By Joe Davidson
Thursday, October 29, 2009
The 40 people who met behind closed doors in the Ronald Reagan Building on Wednesday weren't in a position to make any decisions about fixing the federal government's recruitment and hiring process, but their discussion could have a lasting impact on federal policy.
The Harvard Kennedy School, along with the University of Maryland and the Office of Personnel Management (OPM), organized the six-hour meeting of administration officials, members of Congress, Capitol Hill staffers, employee organization heads, private sector leaders, good government types and academics.
It was an invitee-only, off-the-record session that participants described as a candid conversation about the issues facing Uncle Sam as he tries to overhaul a personnel employment process that seems stuck in the mud.
Although meetings like that sometimes reek of elitism and secrecy, participants said there was a valuable exchange of ideas from a broad range of voices that could help Sam get hiring right.
Congress and OPM have been working to reform hiring, and OPM Director John Berry said he hopes to have a set of proposals ready before the end of the year.
"We learned a number of ideas, especially from the private sector and from our union leadership, that we had not heard before today," he told reporters after the meeting. Those ideas, he said, will "greatly inform" the proposals he presents to President Obama.
Others said the ideas included having line managers more directly involved in hiring. Currently, some meeting participants said, personnel or human relations shops, as important as they may be, don't fully understand the demands of the positions to be filled and yet are responsible for hiring.
Another idea from the meeting: Uncle Sam should do a better job branding and promoting his work.
The Army and the Marine Corps know how to do it. Certainly money is a motivating factor for recruits, but the military, in part through TV commercials, has successfully branded itself as a place where young men and women go to become mature adults with a clear sense of mission.
You can't say that about your average civilian agency.
Private-sector participants urged government officials to make greater use of data and metrics to keep track of how they are doing in their recruiting and hiring efforts.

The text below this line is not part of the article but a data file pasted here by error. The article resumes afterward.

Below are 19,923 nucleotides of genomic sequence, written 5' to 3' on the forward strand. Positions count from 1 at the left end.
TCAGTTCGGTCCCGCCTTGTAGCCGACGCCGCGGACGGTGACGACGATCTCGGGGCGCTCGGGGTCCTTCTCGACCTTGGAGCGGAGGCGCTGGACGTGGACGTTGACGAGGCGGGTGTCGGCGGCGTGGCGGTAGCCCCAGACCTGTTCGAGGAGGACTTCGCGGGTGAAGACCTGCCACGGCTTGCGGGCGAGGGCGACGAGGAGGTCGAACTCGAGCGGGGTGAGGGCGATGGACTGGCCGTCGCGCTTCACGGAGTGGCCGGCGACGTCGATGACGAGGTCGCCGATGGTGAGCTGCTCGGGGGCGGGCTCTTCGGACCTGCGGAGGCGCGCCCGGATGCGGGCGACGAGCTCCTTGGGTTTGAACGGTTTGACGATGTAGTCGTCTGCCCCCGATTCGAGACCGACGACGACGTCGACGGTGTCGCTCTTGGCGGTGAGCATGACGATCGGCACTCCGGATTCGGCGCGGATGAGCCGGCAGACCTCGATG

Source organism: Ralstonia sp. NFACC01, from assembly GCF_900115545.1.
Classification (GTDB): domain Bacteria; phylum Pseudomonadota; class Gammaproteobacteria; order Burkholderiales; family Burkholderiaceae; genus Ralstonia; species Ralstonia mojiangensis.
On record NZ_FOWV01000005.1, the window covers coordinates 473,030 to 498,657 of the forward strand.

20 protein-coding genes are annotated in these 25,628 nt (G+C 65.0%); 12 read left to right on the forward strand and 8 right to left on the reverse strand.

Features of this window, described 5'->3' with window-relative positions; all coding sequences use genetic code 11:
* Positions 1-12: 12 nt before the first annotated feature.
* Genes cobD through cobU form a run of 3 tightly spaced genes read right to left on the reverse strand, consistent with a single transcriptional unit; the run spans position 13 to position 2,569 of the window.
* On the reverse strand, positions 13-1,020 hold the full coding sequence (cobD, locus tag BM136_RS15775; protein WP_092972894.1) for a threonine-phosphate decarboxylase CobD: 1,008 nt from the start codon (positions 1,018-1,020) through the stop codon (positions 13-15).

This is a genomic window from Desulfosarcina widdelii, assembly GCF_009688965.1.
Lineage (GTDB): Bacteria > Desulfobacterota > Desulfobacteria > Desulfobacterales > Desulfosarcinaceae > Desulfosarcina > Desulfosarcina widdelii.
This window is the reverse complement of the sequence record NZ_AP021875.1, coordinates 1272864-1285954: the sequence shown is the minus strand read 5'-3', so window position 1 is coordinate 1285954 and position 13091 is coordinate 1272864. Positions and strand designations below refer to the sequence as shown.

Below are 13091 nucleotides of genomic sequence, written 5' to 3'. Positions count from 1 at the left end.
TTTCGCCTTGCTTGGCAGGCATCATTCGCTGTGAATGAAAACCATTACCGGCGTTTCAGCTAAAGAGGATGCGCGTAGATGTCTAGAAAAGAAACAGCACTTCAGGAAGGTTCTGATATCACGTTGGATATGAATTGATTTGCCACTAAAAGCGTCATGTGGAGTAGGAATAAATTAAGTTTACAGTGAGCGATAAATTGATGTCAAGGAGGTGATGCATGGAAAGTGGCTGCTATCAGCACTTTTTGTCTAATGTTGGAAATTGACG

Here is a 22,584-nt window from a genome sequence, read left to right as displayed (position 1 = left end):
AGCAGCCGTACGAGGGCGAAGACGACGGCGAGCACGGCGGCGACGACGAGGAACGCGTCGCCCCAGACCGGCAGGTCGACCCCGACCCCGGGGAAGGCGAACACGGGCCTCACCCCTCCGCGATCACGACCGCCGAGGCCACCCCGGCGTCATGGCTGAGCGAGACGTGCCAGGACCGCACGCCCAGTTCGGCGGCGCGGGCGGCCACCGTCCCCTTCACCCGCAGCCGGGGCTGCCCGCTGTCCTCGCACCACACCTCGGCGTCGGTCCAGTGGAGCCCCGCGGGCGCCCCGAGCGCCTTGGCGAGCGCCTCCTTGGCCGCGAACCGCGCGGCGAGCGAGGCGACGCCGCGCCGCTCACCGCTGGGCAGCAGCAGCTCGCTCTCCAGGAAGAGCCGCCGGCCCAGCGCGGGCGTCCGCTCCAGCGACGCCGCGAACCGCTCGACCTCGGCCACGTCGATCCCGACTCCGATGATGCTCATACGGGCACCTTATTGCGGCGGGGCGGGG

After the session, David Ellwood, dean of the Harvard Kennedy School and co-chairman of the meeting, said the government's ability to deal with a range of issues, including problems as big as pandemics and global warming, depends on the quality of its staff. So, although the federal workforce gets far less attention than those issues, Ellwood said, "it is by definition every bit as important."Long-term insurance
The congressional pique over the unexpected rate increases hitting many federal long-term care insurance holders isn't over yet. Two weeks ago, the Senate held a hearing on the rate increases, and now Rep. Gerald E. Connolly (D-Va.) wants the House to do the same.
As the Federal Diary reported in August, federal employees are outraged because information provided when they signed up for a particular long-term care program seven years ago indicated that their premiums would not go up. Now, some face increases of as much as 25 percent.
In a letter to the chairman of the House Oversight and Government Reform subcommittee on the federal workforce, Connolly urged the panel "to investigate what if any steps are being taken to better protect the interests of federal employees so that they cannot be so grossly misled."
A copy of Connolly's letter can be viewed with this column at http://washingtonpost.com/fedpage.Contracting guidelines
Lawmakers responded tepidly to the Obama administration's new contracting guidelines Wednesday, saying that the Office of Management and Budget did not provide enough guidance to federal agencies and departments on how to cut their contract spending.
Agencies and departments have until Monday to present plans to cut 7 percent of their contracting budgets over the next two years. They must also hire at least 5 percent more contracting officers over the next five years, meaning at least 500 new hires across the government, according to the OMB.
Sen. Claire McCaskill (D-Mo.), chairman of the Senate's contracting oversight subcommittee, said the new instructions don't do enough to hold agencies accountable if they don't cut contracting costs.
Sen. Susan Collins (R-Maine) called the OMB's instructions "boilerplate" and joined Sen. Tom Coburn (R-Okla.) in expressing concern that the government will not properly train or retain enough contracting officers.
Jeffrey Zients, OMB's deputy director for management, said the agency will expand an internship-style program to train entry-level and mid-career contracting specialists.
"There's an opportunity, I believe, given how interested people are in serving and given the state of this economy, to bring people in who are experienced," Zients said.
Staff writer Ed O'Keefe
contributed to this column.